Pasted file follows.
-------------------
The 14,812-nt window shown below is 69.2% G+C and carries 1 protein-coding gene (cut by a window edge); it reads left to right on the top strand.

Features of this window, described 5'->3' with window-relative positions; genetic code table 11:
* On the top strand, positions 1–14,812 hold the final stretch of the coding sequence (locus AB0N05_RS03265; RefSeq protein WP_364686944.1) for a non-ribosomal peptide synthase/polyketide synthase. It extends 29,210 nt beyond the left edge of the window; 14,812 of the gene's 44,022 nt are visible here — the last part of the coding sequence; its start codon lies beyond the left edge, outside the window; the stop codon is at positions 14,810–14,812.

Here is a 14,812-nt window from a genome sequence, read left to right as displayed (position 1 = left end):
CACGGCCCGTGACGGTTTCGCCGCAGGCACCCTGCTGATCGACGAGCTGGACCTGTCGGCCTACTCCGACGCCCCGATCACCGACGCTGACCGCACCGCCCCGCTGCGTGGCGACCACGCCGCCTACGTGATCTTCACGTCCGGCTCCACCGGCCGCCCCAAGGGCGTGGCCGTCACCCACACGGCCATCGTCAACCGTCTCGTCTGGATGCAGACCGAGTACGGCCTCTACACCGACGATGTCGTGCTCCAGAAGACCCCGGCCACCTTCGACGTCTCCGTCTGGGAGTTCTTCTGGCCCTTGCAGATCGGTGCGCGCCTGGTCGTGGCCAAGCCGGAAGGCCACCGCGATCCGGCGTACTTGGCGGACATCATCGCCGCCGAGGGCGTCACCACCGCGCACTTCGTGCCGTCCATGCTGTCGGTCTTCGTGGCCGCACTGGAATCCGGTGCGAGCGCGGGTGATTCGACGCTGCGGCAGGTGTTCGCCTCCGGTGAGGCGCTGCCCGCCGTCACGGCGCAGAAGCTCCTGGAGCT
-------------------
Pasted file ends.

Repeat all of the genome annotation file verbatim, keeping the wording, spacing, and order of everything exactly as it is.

The 14,812-nt window shown below is 69.2% G+C and carries 1 protein-coding gene (cut by a window edge); it reads left to right on the top strand.

Features of this window, described 5'->3' with window-relative positions; genetic code table 11:
* On the top strand, positions 1–14,812 hold the final stretch of the coding sequence (locus AB0N05_RS03265; RefSeq protein WP_364686944.1) for a non-ribosomal peptide synthase/polyketide synthase. It extends 29,210 nt beyond the left edge of the window; 14,812 of the gene's 44,022 nt are visible here — the last part of the coding sequence; its start codon lies beyond the left edge, outside the window; the stop codon is at positions 14,810–14,812.

Here is a 14,812-nt window from a genome sequence, read left to right as displayed (position 1 = left end):
CACGGCCCGTGACGGTTTCGCCGCAGGCACCCTGCTGATCGACGAGCTGGACCTGTCGGCCTACTCCGACGCCCCGATCACCGACGCTGACCGCACCGCCCCGCTGCGTGGCGACCACGCCGCCTACGTGATCTTCACGTCCGGCTCCACCGGCCGCCCCAAGGGCGTGGCCGTCACCCACACGGCCATCGTCAACCGTCTCGTCTGGATGCAGACCGAGTACGGCCTCTACACCGACGATGTCGTGCTCCAGAAGACCCCGGCCACCTTCGACGTCTCCGTCTGGGAGTTCTTCTGGCCCTTGCAGATCGGTGCGCGCCTGGTCGTGGCCAAGCCGGAAGGCCACCGCGATCCGGCGTACTTGGCGGACATCATCGCCGCCGAGGGCGTCACCACCGCGCACTTCGTGCCGTCCATGCTGTCGGTCTTCGTGGCCGCACTGGAATCCGGTGCGAGCGCGGGTGATTCGACGCTGCGGCAGGTGTTCGCCTCCGGTGAGGCGCTGCCCGCCGTCACGGCGCAGAAGCTCCTGGAGCT